What they can do, however, is flag tasks or objectives that are dependent on other steps in the process. That way, all parties are aware of the downstream effects of upstream shifts. 

Most project management tools allow users to tether one task to another, making it easy to simulate the ripple effect of a missed deadline. While the rigid nature of waterfall project timelines lends extra importance to this step, identifying dependencies can help agile managers further crystalize the work that goes into each sprint.   

5. What kind of hours and resources are available to complete each task? 

Back in Step 2, you built the amount of time it would take to complete your project’s primary tasks; now, it’s time to make use of the time and resource estimates you compiled from team leaders. Knowing a certain task should take five days is one thing. But a discipline lead who cannot commit five days worth of team hours is obviously a complicating factor. Reconciling those two data points will help you identify possible friction points or outside contractor needs.  

6. Who is responsible for executing each task? 

Part of allocating available resources is attaching individuals or teams to specific tasks. This step is more than just smart note-taking: It also helps stakeholders and decision-makers get a bird’s-eye view of what level of company leaders will be needed to get the project done. 

The sooner you can lock key individuals down for distinct deliverables, the better. Team leaders are usually more likely to take resource estimating seriously if their specific resources are going to be attached to essential documentation. This step can also help identify areas where work handoffs are especially fragile for both waterfall and agile methods.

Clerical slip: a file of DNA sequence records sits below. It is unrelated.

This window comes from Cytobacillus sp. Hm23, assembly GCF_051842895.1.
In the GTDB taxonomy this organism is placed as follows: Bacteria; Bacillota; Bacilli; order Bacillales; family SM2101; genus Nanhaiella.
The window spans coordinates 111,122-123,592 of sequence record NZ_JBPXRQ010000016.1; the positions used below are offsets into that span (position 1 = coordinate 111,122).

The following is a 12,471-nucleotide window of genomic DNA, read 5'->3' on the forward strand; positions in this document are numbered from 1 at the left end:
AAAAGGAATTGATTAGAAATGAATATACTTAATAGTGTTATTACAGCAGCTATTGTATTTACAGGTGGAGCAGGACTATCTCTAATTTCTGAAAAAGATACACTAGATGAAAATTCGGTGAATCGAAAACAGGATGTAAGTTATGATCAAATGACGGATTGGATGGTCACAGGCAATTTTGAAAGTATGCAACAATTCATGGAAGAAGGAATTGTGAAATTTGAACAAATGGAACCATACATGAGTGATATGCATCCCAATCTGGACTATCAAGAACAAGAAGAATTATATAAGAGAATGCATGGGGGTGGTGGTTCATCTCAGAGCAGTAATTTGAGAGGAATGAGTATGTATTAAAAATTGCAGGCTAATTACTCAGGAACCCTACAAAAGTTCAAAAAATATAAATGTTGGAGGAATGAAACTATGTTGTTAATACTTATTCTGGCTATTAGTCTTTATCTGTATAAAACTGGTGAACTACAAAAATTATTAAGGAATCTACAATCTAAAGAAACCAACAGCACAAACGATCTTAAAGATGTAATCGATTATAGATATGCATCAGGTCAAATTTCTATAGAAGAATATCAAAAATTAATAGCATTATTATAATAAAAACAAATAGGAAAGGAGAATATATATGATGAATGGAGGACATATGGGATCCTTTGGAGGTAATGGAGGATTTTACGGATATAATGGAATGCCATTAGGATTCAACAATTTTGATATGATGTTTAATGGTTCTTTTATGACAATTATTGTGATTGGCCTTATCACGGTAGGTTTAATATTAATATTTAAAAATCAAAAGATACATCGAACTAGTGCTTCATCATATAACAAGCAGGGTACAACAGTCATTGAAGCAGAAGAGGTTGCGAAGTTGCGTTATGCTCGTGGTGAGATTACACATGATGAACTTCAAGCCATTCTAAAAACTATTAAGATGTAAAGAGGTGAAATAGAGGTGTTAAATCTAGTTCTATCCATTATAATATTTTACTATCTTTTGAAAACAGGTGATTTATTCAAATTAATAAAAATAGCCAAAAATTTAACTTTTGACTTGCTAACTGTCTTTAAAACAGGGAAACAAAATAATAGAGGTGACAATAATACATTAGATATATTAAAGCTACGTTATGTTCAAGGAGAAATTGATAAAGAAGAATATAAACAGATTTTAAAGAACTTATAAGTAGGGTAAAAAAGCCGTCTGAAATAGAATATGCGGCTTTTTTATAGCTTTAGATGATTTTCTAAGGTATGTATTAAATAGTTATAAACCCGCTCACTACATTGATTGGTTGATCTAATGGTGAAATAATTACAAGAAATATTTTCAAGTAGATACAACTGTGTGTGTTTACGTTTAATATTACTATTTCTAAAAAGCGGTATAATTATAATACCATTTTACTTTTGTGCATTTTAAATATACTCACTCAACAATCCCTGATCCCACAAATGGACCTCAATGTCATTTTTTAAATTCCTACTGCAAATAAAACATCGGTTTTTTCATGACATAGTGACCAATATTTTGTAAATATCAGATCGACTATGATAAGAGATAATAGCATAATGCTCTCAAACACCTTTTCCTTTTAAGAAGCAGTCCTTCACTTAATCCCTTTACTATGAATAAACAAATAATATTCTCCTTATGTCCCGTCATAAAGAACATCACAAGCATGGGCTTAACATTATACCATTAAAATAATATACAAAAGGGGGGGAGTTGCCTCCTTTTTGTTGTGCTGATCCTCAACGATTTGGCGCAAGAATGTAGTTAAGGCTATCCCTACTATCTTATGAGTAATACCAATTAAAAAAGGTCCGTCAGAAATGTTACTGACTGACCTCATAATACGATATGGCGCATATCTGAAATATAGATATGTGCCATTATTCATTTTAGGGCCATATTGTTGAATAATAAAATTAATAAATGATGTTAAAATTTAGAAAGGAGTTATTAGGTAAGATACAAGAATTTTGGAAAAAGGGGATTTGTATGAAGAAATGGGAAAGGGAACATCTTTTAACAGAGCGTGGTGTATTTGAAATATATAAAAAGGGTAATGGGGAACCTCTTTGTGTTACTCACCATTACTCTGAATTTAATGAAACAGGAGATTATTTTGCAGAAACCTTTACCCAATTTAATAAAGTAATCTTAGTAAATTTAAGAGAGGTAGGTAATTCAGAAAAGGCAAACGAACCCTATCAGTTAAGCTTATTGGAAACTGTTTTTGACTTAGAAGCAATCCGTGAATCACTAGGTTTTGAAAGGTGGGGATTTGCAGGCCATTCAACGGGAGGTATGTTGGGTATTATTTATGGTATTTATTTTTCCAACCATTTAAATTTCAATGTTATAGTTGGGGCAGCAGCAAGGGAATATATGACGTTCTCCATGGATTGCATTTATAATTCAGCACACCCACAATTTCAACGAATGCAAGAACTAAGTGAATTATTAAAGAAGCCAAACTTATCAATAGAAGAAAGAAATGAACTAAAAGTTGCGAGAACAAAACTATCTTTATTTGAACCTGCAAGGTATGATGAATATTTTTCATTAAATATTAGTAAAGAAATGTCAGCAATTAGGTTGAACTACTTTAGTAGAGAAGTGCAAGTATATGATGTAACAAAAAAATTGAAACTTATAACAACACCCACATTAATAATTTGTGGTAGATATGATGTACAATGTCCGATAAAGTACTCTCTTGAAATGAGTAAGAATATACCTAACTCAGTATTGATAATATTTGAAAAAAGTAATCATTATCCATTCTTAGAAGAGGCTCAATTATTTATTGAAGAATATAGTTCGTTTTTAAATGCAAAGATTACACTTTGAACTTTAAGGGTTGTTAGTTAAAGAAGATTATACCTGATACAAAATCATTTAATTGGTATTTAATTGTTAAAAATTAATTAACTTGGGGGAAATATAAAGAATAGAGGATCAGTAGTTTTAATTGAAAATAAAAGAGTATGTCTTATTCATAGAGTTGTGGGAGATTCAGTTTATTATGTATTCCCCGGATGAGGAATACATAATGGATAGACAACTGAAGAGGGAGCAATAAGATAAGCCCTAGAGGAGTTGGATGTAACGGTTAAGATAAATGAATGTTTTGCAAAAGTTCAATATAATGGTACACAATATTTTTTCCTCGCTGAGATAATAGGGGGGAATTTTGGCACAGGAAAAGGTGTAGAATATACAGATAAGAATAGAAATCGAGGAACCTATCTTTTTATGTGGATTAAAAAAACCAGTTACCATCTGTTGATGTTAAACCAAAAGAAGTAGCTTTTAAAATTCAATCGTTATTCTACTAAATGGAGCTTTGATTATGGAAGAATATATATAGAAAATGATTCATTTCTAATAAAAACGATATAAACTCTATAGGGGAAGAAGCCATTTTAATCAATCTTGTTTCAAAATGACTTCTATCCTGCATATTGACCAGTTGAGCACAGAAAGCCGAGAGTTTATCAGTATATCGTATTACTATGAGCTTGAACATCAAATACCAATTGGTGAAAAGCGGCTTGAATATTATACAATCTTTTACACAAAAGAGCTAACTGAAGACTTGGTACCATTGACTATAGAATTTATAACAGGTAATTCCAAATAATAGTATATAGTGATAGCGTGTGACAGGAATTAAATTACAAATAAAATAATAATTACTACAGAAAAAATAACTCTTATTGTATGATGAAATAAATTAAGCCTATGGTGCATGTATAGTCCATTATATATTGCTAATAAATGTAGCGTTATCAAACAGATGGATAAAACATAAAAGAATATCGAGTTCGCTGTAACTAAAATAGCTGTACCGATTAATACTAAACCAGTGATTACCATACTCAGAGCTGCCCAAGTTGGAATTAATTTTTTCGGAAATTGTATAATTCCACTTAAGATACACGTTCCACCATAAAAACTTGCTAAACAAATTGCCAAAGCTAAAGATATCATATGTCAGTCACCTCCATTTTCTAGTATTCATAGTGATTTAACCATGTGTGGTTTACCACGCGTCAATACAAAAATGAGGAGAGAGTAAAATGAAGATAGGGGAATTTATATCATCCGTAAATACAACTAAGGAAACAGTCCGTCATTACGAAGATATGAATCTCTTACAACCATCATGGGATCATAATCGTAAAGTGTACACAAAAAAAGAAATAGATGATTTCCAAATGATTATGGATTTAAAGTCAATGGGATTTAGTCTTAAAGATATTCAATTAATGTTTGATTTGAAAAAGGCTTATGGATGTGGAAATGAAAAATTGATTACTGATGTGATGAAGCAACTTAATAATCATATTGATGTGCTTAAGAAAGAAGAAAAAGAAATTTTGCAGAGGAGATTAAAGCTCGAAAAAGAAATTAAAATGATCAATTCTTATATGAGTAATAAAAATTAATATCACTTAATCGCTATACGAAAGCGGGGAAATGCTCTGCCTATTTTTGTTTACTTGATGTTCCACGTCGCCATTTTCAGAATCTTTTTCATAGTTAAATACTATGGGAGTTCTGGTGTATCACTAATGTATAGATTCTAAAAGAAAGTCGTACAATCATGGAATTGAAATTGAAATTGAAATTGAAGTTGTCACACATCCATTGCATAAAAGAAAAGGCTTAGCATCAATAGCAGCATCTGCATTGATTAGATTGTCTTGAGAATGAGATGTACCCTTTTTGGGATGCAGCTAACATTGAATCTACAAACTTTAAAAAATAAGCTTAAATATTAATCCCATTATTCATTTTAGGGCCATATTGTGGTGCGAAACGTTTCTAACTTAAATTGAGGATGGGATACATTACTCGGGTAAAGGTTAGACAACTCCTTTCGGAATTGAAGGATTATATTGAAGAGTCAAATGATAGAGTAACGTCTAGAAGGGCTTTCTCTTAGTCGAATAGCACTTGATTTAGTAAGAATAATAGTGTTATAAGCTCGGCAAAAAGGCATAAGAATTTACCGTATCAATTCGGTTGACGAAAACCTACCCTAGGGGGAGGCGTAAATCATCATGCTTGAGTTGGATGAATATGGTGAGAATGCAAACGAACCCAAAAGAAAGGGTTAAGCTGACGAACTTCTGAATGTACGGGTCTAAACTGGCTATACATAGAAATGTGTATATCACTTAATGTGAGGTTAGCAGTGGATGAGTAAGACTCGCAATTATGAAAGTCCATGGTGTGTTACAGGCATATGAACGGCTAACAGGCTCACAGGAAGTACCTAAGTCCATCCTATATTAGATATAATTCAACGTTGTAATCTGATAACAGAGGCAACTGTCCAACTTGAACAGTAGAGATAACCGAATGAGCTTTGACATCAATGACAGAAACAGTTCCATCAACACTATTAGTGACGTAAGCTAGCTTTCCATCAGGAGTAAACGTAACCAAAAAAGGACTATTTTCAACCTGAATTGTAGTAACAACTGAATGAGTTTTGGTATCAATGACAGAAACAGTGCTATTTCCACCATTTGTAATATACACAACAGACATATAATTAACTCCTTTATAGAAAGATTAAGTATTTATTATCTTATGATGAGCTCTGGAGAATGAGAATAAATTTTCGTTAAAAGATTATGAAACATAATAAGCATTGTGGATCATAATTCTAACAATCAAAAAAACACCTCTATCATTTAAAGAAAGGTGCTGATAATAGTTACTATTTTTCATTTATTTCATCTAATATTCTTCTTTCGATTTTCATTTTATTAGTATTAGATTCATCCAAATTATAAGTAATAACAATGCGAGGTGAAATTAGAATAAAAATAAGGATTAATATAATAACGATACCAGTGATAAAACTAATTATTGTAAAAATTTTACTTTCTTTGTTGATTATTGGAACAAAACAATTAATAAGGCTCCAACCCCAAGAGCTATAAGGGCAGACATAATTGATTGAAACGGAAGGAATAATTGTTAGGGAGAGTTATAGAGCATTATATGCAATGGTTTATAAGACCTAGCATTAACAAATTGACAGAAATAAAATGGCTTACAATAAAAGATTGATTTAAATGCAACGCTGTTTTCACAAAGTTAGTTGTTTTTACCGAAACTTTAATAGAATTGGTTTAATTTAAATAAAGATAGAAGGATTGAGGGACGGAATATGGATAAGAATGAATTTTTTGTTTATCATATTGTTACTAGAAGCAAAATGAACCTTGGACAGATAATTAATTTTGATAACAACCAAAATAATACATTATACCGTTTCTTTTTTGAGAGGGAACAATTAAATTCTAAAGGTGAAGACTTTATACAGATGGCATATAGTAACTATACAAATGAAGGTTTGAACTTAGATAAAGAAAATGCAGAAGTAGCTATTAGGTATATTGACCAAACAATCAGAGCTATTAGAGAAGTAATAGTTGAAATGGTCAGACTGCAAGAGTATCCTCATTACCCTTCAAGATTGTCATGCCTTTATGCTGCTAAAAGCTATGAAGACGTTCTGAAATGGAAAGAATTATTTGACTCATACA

7. Who is responsible for approving each task or group of tasks? 

This could almost be a sub-point to Step 6, but there’s a difference between detailing who will perform a task and who will be approving the deliverable. 

In many cases, approvals may need to come from stakeholders who are far removed from the day-to-day execution, or at the very least multidisciplinary groups that will have to review sequentially. Charting out those potentially complicated approval steps is a crucial point for many projects — review rounds that creep beyond their allocated team can grind a project to a halt.  

Project timelines are a critical piece of any project plan. Not only do they establish the specifics on the execution of a project or product initiative, but their construction process also helps assess the project as a whole, surfacing key discipline feedback that can help stakeholders set realistic expectations on what can and can’t be done.  

Like many project documents, timelines are destined to undergo both planned and unplanned revisions. The trick is making sure those revisions are managed in the same fashion that the original schedule was built in: through the carefully collected information. Whether you’re using a waterfall or agile methodology, the quality of that information is the primary ingredient for how reliable your project timeline will end up being.